If there was a holy grail of zero-waste living practices, composting would be it. Although it’s not the be-all and end-all of environmental solutions, it’s aspired to become one because of the benefits and the challenges of adopting it. This helped spark the Acacia Estates’ #GreenestCommunity Ecological Solid Waste Management through the bokashi campaign.
By and large, this campaign marks a step towards achievable and sustainable zero-waste living practices and adopting a more conscientious eco-friendly lifestyle. We’ve interviewed one of the residents, Claire, and her community’s Property Manager, Jewel, on how the campaign is coming along.
Taking root in an accommodating condo community
Claire has started becoming an environmental advocate when she moved into her home at the Acacia Estates. Regardless of where home is, one thing she always packed and took with her was her passion and advocacy for zero-waste living and environmental conservation.
When she started her new life at the Acacia Estates, she also took the opportunity to write into this new chapter of her story a Bokashi composting journey. This journey started as a personal goal and later blossomed into a community project after experiencing and wanting to share the joy of her success on it.
One day, Claire approached the Property Management Officers (PMOs) of the Acacia Estates to ask for dried leaves for her composting. To her delight, these were provided to her immediately! Little did the PMOs know that this unassuming hospitality of theirs sowed a seed of an idea in Claire. And this idea was if her composting journey could turn out so well because the PMOs were so accommodating, then it could turn out just as well for others.
Claire narrates that she was able to really make her own compost. “I was able to bury my Bokashi kitchen waste with the dried leaves, and nakakuha talaga ako ng results (I was really able to achieve results)…. Naisip ko (I thought): other people can benefit from this.”
This inspired idea compelled Claire to reach out to local Bokashi composting advocates Bokashi Pinoy and asked them: “How do I start introducing this tech to our community?”
The hurdles of the advocacy
However, asking for a sack of dried leaves proved easier than getting a ‘yes’ for her idea of starting a community composting and other solid waste management projects from a PMO. Jewel herself admitted that when Claire first approached their office for an opportunity to present her zero-waste prospects, they had their reservations.
As a PMO, Jewel is mainly in charge of ensuring orderliness in the condo community, among others. So, naturally, Claire’s idea triggered quite a number of common concerns about composting such as storage, odor management, and how these would affect the daily lives of other residents.
“Ang question namin (Our question) with [sic] Bokashi Pinoy’s Miss Lanie and Miss Claire is kung mabaho ba siya (if it smells). Kasi (Because) if they will store the Bokashi treatment [in] their units, [we have] very limited space (to air it out). So magiging concern siya [if it spreads] (So this will become a concern if the odor spreads),” says Jewel.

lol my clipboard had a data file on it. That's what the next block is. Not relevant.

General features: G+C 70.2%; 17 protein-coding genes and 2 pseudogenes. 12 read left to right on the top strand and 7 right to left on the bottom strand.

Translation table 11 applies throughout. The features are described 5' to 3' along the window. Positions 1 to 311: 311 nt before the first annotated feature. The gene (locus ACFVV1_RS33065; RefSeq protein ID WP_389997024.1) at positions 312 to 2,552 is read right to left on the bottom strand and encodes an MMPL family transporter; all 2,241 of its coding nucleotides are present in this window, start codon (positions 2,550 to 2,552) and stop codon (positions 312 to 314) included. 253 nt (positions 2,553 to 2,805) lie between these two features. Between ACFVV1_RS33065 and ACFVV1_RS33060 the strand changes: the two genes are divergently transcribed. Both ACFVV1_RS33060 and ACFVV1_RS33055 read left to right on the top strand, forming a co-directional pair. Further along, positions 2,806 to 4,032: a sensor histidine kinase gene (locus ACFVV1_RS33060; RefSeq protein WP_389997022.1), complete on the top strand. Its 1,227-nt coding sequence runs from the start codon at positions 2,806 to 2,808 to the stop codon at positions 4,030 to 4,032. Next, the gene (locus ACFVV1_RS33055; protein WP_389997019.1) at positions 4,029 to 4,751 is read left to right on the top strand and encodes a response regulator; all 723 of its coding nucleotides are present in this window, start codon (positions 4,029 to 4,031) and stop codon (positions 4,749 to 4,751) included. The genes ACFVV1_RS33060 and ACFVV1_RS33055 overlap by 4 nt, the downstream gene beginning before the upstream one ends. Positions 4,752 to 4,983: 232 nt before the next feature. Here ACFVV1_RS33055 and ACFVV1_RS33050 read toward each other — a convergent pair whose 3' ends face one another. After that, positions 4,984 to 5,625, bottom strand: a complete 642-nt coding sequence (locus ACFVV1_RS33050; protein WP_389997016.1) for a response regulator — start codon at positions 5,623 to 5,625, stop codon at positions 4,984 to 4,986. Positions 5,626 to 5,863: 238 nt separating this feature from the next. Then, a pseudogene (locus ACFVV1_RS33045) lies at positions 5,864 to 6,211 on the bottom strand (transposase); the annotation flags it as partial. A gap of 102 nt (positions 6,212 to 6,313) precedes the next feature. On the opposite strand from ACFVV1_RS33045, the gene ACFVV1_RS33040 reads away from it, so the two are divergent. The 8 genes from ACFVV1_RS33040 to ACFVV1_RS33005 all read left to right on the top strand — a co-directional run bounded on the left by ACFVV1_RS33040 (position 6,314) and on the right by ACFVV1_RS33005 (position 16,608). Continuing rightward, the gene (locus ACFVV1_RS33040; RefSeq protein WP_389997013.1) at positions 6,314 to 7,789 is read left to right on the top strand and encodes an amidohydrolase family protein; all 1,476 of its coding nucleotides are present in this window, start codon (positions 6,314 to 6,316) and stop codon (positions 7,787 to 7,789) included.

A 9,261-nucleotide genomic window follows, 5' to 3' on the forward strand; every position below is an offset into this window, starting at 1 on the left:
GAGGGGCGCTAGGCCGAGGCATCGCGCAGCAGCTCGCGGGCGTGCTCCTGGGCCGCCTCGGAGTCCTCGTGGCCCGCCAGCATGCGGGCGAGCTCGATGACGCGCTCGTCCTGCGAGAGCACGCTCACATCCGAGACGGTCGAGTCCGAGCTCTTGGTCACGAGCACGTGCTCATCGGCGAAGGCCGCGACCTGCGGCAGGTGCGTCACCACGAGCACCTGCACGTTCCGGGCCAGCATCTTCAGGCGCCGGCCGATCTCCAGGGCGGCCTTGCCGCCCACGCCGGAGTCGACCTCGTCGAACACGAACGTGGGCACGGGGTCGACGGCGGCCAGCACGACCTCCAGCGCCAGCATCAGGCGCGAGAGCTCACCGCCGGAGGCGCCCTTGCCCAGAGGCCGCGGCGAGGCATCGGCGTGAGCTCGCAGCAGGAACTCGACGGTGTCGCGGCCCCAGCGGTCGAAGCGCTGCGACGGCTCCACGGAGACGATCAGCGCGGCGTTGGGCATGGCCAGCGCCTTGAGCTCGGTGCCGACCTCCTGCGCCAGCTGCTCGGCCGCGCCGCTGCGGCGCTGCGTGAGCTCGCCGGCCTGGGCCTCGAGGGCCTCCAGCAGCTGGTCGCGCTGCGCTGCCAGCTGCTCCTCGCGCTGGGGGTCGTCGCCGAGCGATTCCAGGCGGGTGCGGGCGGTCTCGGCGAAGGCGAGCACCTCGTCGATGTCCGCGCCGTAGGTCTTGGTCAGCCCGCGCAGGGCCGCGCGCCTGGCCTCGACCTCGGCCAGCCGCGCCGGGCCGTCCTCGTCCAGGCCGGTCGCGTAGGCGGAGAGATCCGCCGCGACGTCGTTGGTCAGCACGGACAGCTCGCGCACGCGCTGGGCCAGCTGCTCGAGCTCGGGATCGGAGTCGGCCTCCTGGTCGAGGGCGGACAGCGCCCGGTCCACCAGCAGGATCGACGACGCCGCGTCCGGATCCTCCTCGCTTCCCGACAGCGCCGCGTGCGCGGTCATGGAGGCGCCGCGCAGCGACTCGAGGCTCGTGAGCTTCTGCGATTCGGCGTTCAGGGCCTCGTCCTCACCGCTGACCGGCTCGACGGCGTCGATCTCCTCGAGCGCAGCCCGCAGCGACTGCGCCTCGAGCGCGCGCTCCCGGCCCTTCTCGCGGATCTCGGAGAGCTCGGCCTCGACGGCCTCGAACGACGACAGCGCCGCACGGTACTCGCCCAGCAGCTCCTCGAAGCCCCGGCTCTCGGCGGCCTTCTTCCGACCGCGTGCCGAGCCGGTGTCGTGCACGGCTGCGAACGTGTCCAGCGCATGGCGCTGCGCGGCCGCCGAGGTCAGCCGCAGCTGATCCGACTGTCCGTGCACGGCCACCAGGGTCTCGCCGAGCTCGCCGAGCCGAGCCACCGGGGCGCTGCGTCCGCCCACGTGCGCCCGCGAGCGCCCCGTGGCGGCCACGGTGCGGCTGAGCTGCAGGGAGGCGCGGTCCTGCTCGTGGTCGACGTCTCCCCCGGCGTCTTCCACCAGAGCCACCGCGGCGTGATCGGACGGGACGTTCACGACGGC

On top of the odor, pests are also a common problem encountered in traditional composting, which Jewel was trying to anticipate. However, with Bokashi composting, the much shorter composting time helps to avert this problem. Additionally, Bokashi-treated food is fermented – causing a more citrus odor that attracts fewer pests than would traditional composting.
To assuage Jewel’s concerns, Claire and Bokashi Pinoy were more than happy to present case studies of various communities with thriving community gardens and compost projects. Likewise, they provided video demonstrations of using the Bokashi Bucket.
As a result, deciding to sponsor Bokashi Buckets for 20 families of the Acacia Estates was done in a heartbeat, supporting their new mission to adopt a zero-waste lifestyle. Imagine the amount of waste such effort will put to better use and divert from our landfills.
The Acacia Estates flourishes into the Greenest Community
Today, 15 of the 20 families comprising the #GreenestCommunity are currently in the middle of the same Bokashi journey that Claire undertook.
They have since started and maintained a lively Messenger group chat wherein concerns and experiences are shared and weekly meetings are conducted, to check on everyone’s journey. During these meetings, they share their stories, their struggles, and – more importantly – their enthusiasm to continue and ideas for expanding their zero-waste journey.
Their solid-waste segregation efforts are being religiously followed. Implementing the Bokashi Bucket is also nearing its completion for the community. The only thing left to do is to use the compost in a garden from which the fruits of their labor – literally and figuratively – can be harvested. When asked what their dreams for the community’s immediate future are, that her fellow residents can experience these real and tangible benefits of their composting, that would be Claire’s answer.
Claire and Jewel shared that they’re also now in the process of arranging for solid waste and used oil collection schedules. This would involve the collection of the community’s recyclables, so these can be redirected to facilities that can treat and repurpose them. The two ladies are also hosting webinars to help open doors for people who’ve been wanting to adopt a zero-waste lifestyle and help them begin their own journey.
This, perhaps, is what Claire considers the most important aspect which will allow continuity and enables people to “start small, and keep at it.” After all, small and collective efforts go a long way in terms of achieving real-world change.
For more updates on the #GreenestCommunity progress and for more inspiring condo community stories, visit the DMCI Communities blog.